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Ian O'Connell

How did you get into padel?

Like many Padel players, I came from tennis. And to be honest, I sort of discovered Padel by accident. 

I had struggled with knee injuries on the tennis court for years. I tried Padel as an alternative and the rest is history. It's just as physically demanding, but doesn't trigger the knee injury in the same way tennis does. 

I think it's unlikely I'll return to tennis, even if the knees recover. Padel takes a lot more discipline, and requires a more tactical and strategic mindset. The points are longer and more exhilarating, yet it's much easier for beginners to pick up. It's also extremely social. I don't like comparing the two sports but in many ways, Padel can offer more than tennis can. 

How often do you train/play?

At least 4-5 times a week, sometimes 6-7times if the weather is good. I predominantly play matches but I have at least two training sessions per week, both with the Irish squad and with my own coach in a 1:1.

What has been your biggest achievement so far?

Representing Ireland abroad and playing in the Madison Masters finals in Madrid are definitely up there. 

My favourite moment was when I teamed up with my coach and we came runners up in a tournament. It's a great feeling to pair up the guy who introduced me to the sport and trained me to get to that level. 

Your favourite player?

Pablo Lima 

Favourite racket?

Conqueror 10.0 - it's a cannon 

Favourite location to play?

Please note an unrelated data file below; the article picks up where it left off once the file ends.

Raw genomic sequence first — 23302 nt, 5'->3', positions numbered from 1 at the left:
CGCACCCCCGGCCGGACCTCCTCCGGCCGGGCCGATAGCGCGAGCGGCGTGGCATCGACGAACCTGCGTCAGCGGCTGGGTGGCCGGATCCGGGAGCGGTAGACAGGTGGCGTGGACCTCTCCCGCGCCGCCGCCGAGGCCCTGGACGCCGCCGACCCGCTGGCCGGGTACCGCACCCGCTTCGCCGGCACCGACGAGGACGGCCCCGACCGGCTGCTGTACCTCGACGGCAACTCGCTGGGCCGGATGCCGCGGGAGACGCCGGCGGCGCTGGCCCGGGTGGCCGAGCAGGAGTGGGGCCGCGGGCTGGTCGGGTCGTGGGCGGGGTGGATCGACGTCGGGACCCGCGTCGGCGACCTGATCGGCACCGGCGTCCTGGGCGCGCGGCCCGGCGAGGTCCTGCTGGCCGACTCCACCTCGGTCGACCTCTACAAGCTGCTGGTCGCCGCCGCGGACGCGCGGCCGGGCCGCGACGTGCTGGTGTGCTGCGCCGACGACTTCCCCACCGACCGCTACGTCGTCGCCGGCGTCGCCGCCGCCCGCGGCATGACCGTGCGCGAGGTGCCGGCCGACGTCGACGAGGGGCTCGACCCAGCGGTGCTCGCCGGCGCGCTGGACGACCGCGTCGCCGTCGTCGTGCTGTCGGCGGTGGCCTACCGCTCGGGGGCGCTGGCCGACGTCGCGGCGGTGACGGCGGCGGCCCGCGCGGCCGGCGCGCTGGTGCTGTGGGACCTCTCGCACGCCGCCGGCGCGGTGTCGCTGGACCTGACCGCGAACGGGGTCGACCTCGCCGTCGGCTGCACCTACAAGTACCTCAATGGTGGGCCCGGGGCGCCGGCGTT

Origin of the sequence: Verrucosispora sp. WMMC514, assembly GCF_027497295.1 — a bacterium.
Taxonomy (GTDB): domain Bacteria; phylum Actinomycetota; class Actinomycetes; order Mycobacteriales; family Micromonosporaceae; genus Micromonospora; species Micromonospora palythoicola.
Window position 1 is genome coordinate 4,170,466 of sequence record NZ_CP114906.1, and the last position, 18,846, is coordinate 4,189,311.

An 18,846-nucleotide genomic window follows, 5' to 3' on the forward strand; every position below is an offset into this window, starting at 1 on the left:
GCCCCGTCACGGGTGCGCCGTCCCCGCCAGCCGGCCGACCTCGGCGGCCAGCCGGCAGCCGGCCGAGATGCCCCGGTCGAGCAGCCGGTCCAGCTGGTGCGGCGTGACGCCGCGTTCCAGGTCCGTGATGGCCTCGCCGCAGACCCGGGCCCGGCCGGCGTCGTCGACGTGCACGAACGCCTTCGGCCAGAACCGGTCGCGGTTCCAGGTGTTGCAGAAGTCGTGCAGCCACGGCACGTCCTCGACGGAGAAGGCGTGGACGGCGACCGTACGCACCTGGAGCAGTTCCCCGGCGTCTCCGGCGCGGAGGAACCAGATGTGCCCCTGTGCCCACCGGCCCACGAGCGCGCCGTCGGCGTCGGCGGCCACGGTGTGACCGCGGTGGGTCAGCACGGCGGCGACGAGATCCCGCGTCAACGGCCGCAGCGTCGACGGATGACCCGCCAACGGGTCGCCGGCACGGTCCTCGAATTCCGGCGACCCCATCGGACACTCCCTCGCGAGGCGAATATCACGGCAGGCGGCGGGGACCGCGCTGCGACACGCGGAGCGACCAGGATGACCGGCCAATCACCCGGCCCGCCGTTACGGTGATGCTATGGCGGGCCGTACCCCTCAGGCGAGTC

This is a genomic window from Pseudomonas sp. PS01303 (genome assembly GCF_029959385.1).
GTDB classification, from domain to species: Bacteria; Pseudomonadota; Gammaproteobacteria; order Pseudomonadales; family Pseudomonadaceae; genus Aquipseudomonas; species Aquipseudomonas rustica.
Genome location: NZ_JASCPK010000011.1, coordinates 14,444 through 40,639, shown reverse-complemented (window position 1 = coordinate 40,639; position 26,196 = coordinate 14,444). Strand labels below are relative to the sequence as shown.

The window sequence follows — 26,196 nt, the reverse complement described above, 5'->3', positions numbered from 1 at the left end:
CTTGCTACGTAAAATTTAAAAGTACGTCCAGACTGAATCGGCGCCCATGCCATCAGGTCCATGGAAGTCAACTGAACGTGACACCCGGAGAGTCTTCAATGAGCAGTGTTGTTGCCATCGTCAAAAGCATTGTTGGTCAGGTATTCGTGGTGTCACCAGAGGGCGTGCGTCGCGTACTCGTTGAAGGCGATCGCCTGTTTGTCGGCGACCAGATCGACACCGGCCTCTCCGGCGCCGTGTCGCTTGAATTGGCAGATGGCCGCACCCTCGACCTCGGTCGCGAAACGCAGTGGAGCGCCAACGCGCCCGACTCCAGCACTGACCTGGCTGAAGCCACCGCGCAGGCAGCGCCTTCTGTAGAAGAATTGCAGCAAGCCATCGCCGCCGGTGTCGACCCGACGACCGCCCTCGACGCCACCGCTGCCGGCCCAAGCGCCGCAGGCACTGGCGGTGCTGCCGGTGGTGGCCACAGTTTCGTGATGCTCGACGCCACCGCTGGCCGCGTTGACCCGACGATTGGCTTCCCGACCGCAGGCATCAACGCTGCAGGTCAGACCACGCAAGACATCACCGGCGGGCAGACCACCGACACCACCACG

Marbella under the baking sun.

Why did you sign with Drop Shot?

A few reasons actually - first and foremost, i really like the kit and rackets. People wearing Drop Shot gear always catch my eye and the rackets feel amazing to play with.

I'm also really happy to see what Drop Shot is doing to help build the sport at the grass roots level. We all want to see this sport grow and while it's great to be focused on the competitive side, I really like the way Drop Shot takes the time to run workshops across the UK, to help introduce new players into our community. 

What are your top tips for people looking to get into padel?

Just try it. It's a really easy to play sport compared to others. Usually clubs have beginners nights, which are excellent for meeting new players at the same level. 

Once you've tried it a few times, get some lessons! Using the wall isn't intuitive but easy to learn; getting someone to show you the basics will enormously improve your confidence and ability on court. 

If you could live anywhere, where would it be?


If you had to become an inanimate object for a year what object would you choose?

If you had a parrot what would you teach it to say?


Whether it's during a point, training for months or just generally in life, it pays to be patient. Good work always shines through eventually, you just have to be patient sometimes.